Bertrand E, Chartrand P, Schaefer M et al (2017) Localization of ASH1 mRNA particles in living yeast. Mol Cell 2:437–445CrossRefGoogle Scholar
  14. 14.
    Larson DR, Zenklusen D, Wu B et al (2011) Real-time observation of transcription initiation and elongation on an endogenous yeast gene. Science 332:475–478CrossRefGoogle Scholar
  15. 15.
    Urbanek MO, Galka-marciniak P, Olejniczak M et al (2014) RNA imaging in living cells methods and applications. RNA Biol 11(8):1083–1095CrossRefGoogle Scholar
  16. 16.
    Pichon X, Lagha M, Mueller F et al (2018) A growing toolbox to image gene expression in single cells: sensitive approaches for demanding challenges. Mol Cell 71(3):468–480CrossRefGoogle Scholar
  17. 17.
    Groth AC, Fish M, Nusse R, Calos MP (2004) Construction of transgenic Drosophila by using the site-specific integrase from phage φC31. Genetics 166:1775–1782CrossRefGoogle Scholar
  18. 18.
    Ren X, Sun J, Housden BE et al (2013) Optimized gene editing technology for Drosophila melanogaster using germ line-specific Cas9. Proc Natl Acad Sci U S A 110:19012CrossRefGoogle Scholar
  19. 19.
    Ferraro T, Lucas T, Clémot M et al (2016) New methods to image transcription in living fly embryos: the insights so far, and the prospects. Wiley Interdiscip Rev Dev Biol 5(3):296–310CrossRefGoogle Scholar
  20. 20.
    Halstead JM, Lionnet T, Wilbertz JH et al (2015) Translation. An RNA biosensor for imaging the first round of translation from single cells to living animals. Science 347:1367–1671CrossRefGoogle Scholar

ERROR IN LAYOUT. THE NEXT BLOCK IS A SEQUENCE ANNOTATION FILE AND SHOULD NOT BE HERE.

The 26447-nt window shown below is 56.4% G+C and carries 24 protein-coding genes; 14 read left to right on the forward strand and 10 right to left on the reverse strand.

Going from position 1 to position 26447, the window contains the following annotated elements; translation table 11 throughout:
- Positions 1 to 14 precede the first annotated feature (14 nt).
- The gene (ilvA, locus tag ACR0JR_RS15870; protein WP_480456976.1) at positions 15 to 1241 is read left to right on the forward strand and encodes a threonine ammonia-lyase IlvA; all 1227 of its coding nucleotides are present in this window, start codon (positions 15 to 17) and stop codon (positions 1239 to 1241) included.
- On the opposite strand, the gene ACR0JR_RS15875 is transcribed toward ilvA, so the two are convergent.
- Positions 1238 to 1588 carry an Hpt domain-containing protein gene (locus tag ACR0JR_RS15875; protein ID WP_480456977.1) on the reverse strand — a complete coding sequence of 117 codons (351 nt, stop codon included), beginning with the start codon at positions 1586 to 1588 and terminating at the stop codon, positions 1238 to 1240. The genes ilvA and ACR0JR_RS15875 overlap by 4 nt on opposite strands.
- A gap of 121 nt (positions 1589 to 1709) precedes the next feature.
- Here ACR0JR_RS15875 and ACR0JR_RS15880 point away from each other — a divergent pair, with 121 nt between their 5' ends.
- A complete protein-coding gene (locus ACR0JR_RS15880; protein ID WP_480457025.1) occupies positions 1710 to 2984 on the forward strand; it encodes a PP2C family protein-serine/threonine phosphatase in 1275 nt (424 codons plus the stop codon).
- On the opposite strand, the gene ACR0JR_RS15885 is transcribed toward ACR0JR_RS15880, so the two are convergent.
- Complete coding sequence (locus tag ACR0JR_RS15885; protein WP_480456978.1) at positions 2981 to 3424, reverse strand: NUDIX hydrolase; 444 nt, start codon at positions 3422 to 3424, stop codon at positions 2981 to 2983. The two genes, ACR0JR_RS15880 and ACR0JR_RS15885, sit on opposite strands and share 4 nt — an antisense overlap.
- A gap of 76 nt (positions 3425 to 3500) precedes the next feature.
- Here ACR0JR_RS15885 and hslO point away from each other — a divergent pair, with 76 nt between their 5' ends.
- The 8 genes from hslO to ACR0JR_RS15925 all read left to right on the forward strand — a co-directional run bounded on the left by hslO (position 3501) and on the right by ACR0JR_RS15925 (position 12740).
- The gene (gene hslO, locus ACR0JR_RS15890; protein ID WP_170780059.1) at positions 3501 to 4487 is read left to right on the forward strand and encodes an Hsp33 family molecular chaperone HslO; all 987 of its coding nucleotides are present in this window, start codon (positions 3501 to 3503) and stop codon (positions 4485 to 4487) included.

21. 21.
    Forrest K, Gavis E (2003) Live imaging of endogenous RNA reveals a diffusion and entrapment mechanism for nanos mRNA localization in Drosophila. Curr Biol 13:1159–1168CrossRefGoogle Scholar
  22. 22.
    Huang A, Amourda C, Zhang S et al (2017) Decoding temporal interpretation of the morphogen bicoid in the early drosophila embryo. elife 6:1–21Google Scholar
  23. 23.
    Weil TT, Parton RM, Davis I (2010) Making the message clear: visualizing mRNA localization. Trends Cell Biol 20:380–390CrossRefGoogle Scholar
  24. 24.
    Fusco D, Accornero N, Lavoie B et al (2003) Single mRNA molecules demonstrate probabilistic movement in living mammalian cells. Curr Biol 13:161CrossRefGoogle Scholar
  25. 25.
    Katsani KR, Karess RE, Nathalie Dostatni VD (2008) In vivo dynamics of Drosophila nuclear envelope components. Mol Biol Cell 19:3652–3666CrossRefGoogle Scholar
  26. 26.
    Trullo et al., in preparationGoogle Scholar
  27. 27.
    Tran H, Perez-romero CA, Ferraro T et al (2018) LiveFly: a toolbox for the analysis of transcription dynamics in live Drosophila embryos. Methods Mol Biol 1863:183–195CrossRefGoogle Scholar
  28. 28.
    Tantale K, Mueller F, Kozulic-Pirher A et al (2016) A single-molecule view of transcription reveals convoys of RNA polymerases and multi-scale bursting. Nat Commun 7:12248CrossRefGoogle Scholar
  29. 29.
    Femino AM, Fay FS, Fogarty K et al (1998) Visualization of single RNA transcripts in situ. Science 280:585–590CrossRefGoogle Scholar
  30. 30.
    Keller PJ, Schmidt AD, Santella A et al (2010) Fast, high-contrast imaging of animal development with scanned light sheet-based structured-illumination microscopy. Nat Methods 7:637–642CrossRefGoogle Scholar

Copyright information

© Springer Science+Business Media, LLC, part of Springer Nature 2019

Authors and Affiliations

  1. 1.Institut de Génétique Moléculaire de MontpellierUniversity of Montpellier, CNRSMontpellier, Cedex 5France

Personalised recommendations